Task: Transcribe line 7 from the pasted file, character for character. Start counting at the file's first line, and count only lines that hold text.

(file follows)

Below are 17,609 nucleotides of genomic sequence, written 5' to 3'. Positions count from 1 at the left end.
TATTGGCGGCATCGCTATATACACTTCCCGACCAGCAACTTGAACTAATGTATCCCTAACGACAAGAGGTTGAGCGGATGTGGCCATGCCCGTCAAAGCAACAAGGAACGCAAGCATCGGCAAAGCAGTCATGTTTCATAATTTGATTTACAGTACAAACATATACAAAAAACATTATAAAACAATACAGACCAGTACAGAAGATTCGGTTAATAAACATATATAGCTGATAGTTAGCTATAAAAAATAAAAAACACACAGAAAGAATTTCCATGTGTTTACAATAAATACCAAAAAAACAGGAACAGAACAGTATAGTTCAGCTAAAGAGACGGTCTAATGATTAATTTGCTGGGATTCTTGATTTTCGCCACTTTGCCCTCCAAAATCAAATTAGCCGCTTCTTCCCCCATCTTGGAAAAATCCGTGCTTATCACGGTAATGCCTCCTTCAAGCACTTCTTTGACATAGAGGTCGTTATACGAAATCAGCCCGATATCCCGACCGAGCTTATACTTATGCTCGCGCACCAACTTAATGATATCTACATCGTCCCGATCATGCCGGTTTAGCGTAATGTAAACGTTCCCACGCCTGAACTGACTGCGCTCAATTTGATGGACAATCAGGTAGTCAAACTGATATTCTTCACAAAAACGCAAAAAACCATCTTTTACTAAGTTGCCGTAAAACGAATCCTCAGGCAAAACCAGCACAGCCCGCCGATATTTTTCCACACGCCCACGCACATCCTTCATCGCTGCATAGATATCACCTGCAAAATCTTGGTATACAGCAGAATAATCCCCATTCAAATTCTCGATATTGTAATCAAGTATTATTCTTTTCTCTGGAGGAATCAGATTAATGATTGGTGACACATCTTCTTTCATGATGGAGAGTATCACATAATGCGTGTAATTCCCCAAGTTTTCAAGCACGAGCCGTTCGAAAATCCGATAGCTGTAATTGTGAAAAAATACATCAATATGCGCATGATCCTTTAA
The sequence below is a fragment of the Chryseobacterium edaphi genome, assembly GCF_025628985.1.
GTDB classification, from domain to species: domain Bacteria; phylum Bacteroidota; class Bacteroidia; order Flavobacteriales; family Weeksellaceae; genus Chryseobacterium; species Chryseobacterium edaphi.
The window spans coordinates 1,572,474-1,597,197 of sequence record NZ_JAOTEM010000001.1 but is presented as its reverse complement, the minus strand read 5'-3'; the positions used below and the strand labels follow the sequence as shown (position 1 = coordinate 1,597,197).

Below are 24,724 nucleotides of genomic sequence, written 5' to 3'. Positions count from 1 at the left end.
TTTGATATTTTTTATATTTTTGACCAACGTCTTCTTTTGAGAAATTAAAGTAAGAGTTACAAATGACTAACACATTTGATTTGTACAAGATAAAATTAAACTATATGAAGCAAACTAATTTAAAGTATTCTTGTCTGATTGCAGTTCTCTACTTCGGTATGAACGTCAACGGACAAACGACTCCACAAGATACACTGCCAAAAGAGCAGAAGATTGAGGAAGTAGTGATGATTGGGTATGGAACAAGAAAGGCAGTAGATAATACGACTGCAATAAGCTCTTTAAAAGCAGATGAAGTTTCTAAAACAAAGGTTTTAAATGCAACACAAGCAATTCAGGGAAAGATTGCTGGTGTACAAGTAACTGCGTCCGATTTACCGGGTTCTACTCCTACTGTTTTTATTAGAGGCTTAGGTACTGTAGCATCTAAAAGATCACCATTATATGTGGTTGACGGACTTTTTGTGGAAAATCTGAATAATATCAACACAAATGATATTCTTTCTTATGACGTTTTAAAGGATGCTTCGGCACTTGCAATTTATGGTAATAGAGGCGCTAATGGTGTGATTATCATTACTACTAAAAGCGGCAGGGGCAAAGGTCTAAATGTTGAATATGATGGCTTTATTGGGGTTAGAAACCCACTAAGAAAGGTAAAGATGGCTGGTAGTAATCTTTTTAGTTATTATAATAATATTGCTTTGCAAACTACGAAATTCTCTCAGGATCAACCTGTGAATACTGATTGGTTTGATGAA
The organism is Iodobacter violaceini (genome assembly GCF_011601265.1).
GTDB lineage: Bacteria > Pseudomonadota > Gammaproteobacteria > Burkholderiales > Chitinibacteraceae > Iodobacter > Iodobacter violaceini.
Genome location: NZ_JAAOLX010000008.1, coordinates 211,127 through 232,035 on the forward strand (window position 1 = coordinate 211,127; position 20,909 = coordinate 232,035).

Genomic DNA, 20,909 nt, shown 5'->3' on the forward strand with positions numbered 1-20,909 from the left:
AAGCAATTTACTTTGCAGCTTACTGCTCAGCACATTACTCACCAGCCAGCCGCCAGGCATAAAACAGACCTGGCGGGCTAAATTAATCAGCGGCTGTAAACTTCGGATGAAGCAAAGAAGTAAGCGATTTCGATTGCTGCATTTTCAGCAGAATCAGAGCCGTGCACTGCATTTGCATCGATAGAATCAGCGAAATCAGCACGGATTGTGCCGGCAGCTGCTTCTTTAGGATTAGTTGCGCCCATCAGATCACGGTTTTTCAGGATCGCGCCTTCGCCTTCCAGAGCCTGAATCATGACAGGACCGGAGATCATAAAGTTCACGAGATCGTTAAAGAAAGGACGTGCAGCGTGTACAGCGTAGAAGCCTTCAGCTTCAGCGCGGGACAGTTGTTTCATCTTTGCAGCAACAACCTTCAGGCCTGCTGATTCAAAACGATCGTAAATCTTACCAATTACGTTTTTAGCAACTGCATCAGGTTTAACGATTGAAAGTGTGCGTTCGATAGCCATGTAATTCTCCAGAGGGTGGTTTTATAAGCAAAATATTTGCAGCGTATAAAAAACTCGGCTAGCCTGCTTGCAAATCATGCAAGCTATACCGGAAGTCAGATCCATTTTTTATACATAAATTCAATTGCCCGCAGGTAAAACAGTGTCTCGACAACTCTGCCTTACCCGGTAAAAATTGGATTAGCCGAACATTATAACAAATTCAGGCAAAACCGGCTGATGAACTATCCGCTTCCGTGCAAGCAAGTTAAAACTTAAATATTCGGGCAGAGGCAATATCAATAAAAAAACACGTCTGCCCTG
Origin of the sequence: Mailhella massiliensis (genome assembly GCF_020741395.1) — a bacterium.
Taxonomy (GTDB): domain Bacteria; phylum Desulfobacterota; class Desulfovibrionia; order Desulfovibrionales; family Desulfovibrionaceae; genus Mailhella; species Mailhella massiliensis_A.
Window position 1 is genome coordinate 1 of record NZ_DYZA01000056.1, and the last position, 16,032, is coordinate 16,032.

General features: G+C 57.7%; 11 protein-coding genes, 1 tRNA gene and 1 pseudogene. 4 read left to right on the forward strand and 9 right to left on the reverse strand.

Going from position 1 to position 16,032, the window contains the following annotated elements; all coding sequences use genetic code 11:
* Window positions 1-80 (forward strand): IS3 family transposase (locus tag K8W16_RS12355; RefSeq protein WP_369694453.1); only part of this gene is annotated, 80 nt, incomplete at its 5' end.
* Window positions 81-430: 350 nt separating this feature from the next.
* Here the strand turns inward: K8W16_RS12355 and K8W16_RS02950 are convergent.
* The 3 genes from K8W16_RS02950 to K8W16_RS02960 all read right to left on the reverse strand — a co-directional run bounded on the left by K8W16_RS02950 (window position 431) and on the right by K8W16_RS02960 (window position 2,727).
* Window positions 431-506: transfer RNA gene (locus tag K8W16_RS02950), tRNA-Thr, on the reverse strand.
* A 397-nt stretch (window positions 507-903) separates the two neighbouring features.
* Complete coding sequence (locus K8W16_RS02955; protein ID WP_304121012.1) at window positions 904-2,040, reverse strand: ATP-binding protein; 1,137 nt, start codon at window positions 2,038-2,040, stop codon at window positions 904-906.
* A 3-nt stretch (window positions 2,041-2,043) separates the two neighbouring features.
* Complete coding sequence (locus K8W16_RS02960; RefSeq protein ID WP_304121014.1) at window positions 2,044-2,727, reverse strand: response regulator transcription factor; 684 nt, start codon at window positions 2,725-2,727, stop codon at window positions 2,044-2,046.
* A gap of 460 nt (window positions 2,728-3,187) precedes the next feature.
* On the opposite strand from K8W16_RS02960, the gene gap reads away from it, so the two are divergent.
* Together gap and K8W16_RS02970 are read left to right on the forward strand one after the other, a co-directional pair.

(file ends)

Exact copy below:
TTTGATATTTTTTATATTTTTGACCAACGTCTTCTTTTGAGAAATTAAAGTAAGAGTTACAAATGACTAACACATTTGATTTGTACAAGATAAAATTAAACTATATGAAGCAAACTAATTTAAAGTATTCTTGTCTGATTGCAGTTCTCTACTTCGGTATGAACGTCAACGGACAAACGACTCCACAAGATACACTGCCAAAAGAGCAGAAGATTGAGGAAGTAGTGATGATTGGGTATGGAACAAGAAAGGCAGTAGATAATACGACTGCAATAAGCTCTTTAAAAGCAGATGAAGTTTCTAAAACAAAGGTTTTAAATGCAACACAAGCAATTCAGGGAAAGATTGCTGGTGTACAAGTAACTGCGTCCGATTTACCGGGTTCTACTCCTACTGTTTTTATTAGAGGCTTAGGTACTGTAGCATCTAAAAGATCACCATTATATGTGGTTGACGGACTTTTTGTGGAAAATCTGAATAATATCAACACAAATGATATTCTTTCTTATGACGTTTTAAAGGATGCTTCGGCACTTGCAATTTATGGTAATAGAGGCGCTAATGGTGTGATTATCATTACTACTAAAAGCGGCAGGGGCAAAGGTCTAAATGTTGAATATGATGGCTTTATTGGGGTTAGAAACCCACTAAGAAAGGTAAAGATGGCTGGTAGTAATCTTTTTAGTTATTATAATAATATTGCTTTGCAAACTACGAAATTCTCTCAGGATCAACCTGTGAATACTGATTGGTTTGATGAA